By Raymund Antonio
Human rights lawyer Chel Diokno has brought to the attention of the international community the “war on our legal system” over the government’s anti-drug campaign.
Speaking through video conferencing, Diokno spoke recently at the side event of the United Nations Commission on Narcotic Drugs meeting in Vienna, Austria, about the President Duterte’s drug war, primarily its constitutionality and flagrant human rights violations.
“It’s a brazen attempt to supplant justice from our courts with justice from the barrels of guns. And my biggest fear is not just the killings, but the fact that the legal system itself is eroding and that we have no more rule of law to speak of,” he said.
“Human rights have been threatened, and many of us have been killed as well under this administration. By our count, 36 lawyers, some of whom are human rights lawyers, have been killed since 2016,” said Diokno.
Diokno, who is running for senator in the May polls, was invited to speak at the event organized by the DRCNet Foundation, an UN-accredited anti-drug network.
The Otso Diretso candidate said the Philippine National Police (PNP) operationalized the war against drugs through Command Memorandum Circular 16-2016, which is unconstitutional.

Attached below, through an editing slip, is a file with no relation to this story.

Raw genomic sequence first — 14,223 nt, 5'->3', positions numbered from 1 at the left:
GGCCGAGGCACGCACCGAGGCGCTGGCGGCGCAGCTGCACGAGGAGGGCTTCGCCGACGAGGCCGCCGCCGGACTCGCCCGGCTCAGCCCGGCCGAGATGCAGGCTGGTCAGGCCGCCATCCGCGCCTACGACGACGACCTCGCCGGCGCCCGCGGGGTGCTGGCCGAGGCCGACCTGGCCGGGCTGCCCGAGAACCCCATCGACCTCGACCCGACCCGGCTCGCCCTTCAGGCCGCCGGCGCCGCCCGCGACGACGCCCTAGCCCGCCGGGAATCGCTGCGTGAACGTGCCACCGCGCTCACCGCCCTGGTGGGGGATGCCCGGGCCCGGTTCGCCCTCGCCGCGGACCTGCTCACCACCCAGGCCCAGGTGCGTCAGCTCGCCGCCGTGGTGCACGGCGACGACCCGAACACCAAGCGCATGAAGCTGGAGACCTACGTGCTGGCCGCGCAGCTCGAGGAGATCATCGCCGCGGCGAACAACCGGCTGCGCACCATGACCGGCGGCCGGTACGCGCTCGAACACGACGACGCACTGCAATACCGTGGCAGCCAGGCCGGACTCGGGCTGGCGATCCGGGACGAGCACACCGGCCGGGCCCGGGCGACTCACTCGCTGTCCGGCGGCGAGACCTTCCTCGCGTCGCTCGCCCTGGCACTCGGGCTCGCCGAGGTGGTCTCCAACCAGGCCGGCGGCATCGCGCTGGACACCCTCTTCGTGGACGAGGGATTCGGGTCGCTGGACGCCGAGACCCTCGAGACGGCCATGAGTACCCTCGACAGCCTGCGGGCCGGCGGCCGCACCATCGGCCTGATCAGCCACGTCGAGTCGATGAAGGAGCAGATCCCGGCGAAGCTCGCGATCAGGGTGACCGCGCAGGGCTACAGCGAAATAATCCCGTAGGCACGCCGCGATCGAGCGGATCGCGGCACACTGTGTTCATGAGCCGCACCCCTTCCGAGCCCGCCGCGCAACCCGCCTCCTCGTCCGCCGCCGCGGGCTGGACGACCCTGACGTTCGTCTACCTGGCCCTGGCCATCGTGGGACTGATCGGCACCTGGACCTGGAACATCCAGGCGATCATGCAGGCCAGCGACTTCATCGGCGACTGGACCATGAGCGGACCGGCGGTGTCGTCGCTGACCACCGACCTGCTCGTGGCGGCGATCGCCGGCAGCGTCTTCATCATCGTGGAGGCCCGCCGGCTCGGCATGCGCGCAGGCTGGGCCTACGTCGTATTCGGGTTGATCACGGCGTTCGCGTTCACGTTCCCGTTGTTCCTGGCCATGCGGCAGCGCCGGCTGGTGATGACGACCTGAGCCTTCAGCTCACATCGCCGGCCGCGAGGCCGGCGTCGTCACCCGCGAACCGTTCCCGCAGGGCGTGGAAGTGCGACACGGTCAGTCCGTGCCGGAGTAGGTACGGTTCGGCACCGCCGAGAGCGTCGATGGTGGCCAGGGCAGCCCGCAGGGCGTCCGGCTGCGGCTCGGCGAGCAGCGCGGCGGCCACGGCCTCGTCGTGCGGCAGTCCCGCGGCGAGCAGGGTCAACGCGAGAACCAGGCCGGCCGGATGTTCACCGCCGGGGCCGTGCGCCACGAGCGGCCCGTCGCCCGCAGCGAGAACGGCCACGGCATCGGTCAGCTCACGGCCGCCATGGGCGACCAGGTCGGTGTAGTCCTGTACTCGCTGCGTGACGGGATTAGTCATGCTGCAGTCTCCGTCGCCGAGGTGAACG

“[The circular] expressly authorizes extrajudicial killings by using the terms ‘neutralization’ and ‘negation,’ which have no legal definition in Philippine law,” he said.
“In police parlance, as we understand it, when an instruction is given to neutralize a person, it could very well include killing that person,” Diokno explained.
Diokno emphasized the drug war-related killings that led to the deaths of many innocent people “constitute a crime against humanity.”
“Not just because of the number of killings but because they are a deliberate attack on a very clear segment of the civilian population here in the country,” he said.
In his message, Diokno also called for continuing “international pressure” on Duterte and his administration.
“While the government has claimed that it really doesn’t care about international pressure, we do believe that international pressure has been very helpful in terms of highlighting what’s happening in the country, and, to some extent, influencing the way government is going about its operations,” Diokno said.
He added: “We do hope that the international community will continue to put pressure on the Philippine government to adhere to its commitments under international human rights instruments.”
The longtime human rights lawyer is concerned about the Philippines’ withdrawal from the International Criminal Court, which took effect last March 17, because there is no way to prosecute Duterte.
“Under Philippine law, we have what is known as Presidential immunity from suit,” Diokno said. “That is why recourse to the ICC is so important to us in the Philippine human rights community. It’s the only legal remedy available while the President is sitting in the Palace.”